LARB PRESENTS the October 2021 installment of “Real Life Rock Top 10,” a monthly column by cultural critic Greil Marcus.
1. Parker Millsap, “Vigilante Man,” from Home in This World: Woody Guthrie’s Dust Bowl Ballads (Elektra). “Vigilante Man,” about police or hired thugs busting unions and driving people off their land, was the last of the 12 songs (with “Tom Joad” split into two parts) that made up the two albums of three 78s RCA released as Dust Bowl Ballads in 1940, Woody Guthrie’s historic panorama of one of the worst catastrophes of the Great Depression.
In this remake, with a few songs recorded for the original release but omitted because of length now added, there are people who rise to the occasion, or for that matter above it (Lee Ann Womack, applying pure professionalism to “Dusty Old Dust,” Katie Crutchfield as the one-woman band Waxahatchee stepping her way through “Talking Dust Bowl Blues” so intimately you can almost hear every footfall), and more who fail, or don’t try (Felice Brothers turning “The Great Dust Storm” into a bad episode of The Twilight Zone, Chris Thile playing his mandolins so fast he seems to be waving his MacArthur fellowship in your face). But no one comes close to the Oklahoma singer Parker Millsap. Guthrie puts a sheen of irony over the jocular cadence of a children’s ditty, somehow leaving the song far less threatening than it seems to mean to be; Millsap is all murk, crawling out of a swamp in the dead of night. “Is that the vigilante man?” the song asks at the end of every Guthrie verse; Millsap makes you feel that by the time you think to ask it’ll be too late. And then new names replace Guthrie’s Preacher Casey, “killed him in a river some strange man”: out of the dankness of Millsap’s sound you might catch “Breonna Taylor,” dying in her verse, then “George Floyd,” dying in his. There’s no irony, only a curse, as Millsap ends his song, which doesn’t really seem to end at all: “Will the vigilante man decide for me?”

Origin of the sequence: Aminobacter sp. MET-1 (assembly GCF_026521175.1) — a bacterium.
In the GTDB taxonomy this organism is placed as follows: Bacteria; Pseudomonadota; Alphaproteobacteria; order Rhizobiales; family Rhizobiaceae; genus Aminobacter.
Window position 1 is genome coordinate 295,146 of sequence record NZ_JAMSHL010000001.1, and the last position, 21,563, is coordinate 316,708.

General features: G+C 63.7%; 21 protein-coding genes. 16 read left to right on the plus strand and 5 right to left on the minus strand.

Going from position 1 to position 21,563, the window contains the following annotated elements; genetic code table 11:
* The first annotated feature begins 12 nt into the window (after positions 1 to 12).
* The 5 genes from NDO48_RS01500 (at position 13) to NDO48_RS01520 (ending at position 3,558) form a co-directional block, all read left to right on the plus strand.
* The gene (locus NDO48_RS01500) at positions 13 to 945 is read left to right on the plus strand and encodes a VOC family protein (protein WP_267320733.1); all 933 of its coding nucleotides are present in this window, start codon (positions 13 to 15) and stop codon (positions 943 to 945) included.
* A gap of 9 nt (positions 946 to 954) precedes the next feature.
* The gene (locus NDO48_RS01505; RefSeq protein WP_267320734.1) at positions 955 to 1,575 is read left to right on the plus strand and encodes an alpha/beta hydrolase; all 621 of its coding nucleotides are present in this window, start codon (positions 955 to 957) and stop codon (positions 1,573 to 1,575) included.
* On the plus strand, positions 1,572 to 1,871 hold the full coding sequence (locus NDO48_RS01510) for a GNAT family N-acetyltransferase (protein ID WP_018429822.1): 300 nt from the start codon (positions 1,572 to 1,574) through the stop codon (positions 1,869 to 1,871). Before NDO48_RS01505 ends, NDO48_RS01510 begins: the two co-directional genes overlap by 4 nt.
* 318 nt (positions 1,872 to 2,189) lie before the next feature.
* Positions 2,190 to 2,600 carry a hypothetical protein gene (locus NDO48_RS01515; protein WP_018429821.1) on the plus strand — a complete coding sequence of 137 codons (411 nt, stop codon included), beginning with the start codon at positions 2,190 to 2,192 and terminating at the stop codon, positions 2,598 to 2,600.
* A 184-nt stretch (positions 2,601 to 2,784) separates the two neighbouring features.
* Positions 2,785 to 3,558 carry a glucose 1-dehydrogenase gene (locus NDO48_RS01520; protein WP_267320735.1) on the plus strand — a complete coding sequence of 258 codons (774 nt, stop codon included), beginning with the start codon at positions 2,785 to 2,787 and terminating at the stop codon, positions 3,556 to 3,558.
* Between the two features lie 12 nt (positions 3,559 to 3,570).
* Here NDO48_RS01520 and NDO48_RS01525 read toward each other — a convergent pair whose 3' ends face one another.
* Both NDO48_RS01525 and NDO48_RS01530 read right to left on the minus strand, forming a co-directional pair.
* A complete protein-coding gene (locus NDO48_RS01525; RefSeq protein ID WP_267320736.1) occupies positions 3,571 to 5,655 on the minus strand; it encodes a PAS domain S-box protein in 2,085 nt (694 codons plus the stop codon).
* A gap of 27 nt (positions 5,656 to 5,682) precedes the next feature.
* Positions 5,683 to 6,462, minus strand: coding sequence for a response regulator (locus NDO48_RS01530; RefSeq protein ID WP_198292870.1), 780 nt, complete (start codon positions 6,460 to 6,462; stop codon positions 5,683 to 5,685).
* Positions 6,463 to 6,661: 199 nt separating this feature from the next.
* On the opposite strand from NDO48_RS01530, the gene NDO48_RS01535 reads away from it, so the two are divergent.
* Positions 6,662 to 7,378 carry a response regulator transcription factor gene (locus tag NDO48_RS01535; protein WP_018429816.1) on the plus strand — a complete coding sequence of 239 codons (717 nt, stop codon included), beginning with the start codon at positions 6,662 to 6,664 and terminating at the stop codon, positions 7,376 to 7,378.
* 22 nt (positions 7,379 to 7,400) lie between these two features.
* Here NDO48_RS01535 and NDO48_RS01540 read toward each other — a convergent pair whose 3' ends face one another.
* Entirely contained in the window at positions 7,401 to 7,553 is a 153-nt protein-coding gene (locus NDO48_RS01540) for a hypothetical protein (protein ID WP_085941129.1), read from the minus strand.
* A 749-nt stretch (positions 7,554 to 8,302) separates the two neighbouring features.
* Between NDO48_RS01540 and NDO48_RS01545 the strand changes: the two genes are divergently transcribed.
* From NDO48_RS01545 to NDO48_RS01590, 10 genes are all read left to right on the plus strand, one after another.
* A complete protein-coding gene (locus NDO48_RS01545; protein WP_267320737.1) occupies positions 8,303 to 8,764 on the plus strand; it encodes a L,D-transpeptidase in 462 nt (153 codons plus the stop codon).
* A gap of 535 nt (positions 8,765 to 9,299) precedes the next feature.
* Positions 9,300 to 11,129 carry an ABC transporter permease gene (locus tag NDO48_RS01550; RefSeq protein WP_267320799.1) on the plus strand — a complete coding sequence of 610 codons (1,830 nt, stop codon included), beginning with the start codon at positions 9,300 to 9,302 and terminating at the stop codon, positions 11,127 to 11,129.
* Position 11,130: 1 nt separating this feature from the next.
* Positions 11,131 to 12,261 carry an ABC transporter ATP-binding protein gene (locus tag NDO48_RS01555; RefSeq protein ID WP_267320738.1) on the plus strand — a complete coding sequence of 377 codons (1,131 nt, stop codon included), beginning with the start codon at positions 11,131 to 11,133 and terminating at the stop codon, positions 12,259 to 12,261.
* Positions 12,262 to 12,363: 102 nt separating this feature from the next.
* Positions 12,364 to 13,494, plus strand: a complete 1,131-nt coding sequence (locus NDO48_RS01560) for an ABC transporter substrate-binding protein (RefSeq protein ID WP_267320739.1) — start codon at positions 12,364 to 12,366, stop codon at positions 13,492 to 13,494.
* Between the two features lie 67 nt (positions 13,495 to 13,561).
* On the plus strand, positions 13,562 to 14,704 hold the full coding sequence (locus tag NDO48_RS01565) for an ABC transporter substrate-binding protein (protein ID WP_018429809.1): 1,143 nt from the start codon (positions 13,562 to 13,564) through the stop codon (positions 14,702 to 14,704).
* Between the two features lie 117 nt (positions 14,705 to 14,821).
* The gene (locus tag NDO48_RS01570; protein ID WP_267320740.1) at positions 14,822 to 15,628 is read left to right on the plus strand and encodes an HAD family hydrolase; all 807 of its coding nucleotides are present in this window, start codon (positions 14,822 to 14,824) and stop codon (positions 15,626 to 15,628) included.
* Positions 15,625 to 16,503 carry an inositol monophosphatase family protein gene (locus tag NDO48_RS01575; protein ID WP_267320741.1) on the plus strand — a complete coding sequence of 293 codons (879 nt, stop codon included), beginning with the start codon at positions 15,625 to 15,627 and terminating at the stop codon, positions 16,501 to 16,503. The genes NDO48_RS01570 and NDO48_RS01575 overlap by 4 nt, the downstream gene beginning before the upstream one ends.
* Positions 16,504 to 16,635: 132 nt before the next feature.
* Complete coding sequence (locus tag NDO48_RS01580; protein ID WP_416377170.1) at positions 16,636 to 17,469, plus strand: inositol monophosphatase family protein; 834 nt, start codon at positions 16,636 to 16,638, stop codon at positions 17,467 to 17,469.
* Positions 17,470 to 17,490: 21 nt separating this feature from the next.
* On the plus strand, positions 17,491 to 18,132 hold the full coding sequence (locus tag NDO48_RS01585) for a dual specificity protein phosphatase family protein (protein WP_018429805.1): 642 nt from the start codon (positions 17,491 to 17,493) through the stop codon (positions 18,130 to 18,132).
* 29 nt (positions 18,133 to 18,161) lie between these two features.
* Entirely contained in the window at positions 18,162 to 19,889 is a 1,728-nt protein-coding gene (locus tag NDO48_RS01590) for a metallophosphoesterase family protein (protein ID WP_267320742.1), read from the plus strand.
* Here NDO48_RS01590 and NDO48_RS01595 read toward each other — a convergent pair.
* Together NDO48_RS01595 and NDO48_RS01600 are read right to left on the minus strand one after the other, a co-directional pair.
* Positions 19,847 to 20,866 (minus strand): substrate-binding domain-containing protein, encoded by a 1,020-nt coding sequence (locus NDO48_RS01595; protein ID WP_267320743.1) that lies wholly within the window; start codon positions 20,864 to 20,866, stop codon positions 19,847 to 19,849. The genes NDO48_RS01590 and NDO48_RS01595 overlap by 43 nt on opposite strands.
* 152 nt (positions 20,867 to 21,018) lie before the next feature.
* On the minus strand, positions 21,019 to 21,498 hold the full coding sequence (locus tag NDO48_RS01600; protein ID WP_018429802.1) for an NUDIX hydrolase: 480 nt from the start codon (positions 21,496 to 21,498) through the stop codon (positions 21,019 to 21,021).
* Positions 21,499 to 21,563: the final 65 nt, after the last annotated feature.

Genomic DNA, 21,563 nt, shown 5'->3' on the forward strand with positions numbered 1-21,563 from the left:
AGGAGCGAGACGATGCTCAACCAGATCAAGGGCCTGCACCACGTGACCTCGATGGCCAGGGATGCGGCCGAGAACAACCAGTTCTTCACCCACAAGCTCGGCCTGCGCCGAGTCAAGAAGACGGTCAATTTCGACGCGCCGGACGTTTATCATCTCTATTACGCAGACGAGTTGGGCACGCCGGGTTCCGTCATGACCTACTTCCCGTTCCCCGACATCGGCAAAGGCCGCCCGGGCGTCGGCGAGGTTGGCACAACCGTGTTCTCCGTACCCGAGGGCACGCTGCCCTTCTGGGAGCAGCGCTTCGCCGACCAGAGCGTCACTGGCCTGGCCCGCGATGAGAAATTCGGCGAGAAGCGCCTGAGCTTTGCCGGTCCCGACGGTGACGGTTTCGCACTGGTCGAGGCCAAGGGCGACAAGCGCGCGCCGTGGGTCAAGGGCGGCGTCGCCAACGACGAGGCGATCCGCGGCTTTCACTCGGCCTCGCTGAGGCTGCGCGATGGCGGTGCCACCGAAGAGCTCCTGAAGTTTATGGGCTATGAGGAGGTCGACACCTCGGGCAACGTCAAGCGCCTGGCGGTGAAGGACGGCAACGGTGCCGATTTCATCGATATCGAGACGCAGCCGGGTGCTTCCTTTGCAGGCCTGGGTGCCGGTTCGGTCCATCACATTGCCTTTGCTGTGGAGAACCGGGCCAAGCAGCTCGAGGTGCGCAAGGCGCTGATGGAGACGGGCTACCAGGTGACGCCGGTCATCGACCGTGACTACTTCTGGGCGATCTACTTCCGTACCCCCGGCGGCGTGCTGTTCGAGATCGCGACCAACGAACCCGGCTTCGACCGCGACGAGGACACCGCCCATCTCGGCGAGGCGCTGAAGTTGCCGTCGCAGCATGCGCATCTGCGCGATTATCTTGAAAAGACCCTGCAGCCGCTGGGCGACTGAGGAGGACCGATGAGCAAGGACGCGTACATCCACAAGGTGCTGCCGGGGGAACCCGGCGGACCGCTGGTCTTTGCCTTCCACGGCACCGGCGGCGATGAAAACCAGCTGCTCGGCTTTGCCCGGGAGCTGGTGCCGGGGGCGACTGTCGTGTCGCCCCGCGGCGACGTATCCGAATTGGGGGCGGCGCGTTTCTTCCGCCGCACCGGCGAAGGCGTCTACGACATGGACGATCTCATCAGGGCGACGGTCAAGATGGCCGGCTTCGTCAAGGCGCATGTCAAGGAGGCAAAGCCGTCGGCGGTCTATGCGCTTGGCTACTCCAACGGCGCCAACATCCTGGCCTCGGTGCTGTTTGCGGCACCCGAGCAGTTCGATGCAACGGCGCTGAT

2. Colson Whitehead, Harlem Shuffle (Doubleday). In the great tradition that stretches from Huck and Jim to Easy Rawlins and Mouse, a furniture store owner with a fencing operation and a killer who can always be found in the same bar, after the 1964 riots, after touring Futurama at the Queens World’s Fair: “What had started it, the mess this week? A white cop shot an unarmed black boy three times and killed him. Good old American know-how on display: We do marvels, we do injustice, and our hands are always busy.” The first in a series.
3. Brian Morton, The Making of Chet Baker Sings (Jazz Images). A small hardbound book with the 1954 album built into the back cover. On one page, the trumpeter born in Oklahoma in 1929 emerges out of the background of the 1921 Tulsa race massacre; on another he’s trumpeter Prewitt in From Here to Eternity.
4. Joshua Clover, Roadrunner: A Song by Jonathan Richman & the Modern Lovers (Duke University Press). The first in the series Singles, one-song-one-book books the exact size of a 45 in a sleeve. Here it’s Route 128 as both the road to Damascus and the entire Interstate Highway System.
5. Segue on SiriusXM “Elvis Presley DNA” channel (September 2). “Heartbreak Hotel” followed by “Ramblin’ on My Mind.” The treble notes on Robert Johnson’s guitar match the extra-trebly cool jazz piano wiggling behind Elvis, producing the feeling that Johnson was influenced by the Elvis record, not the other way around.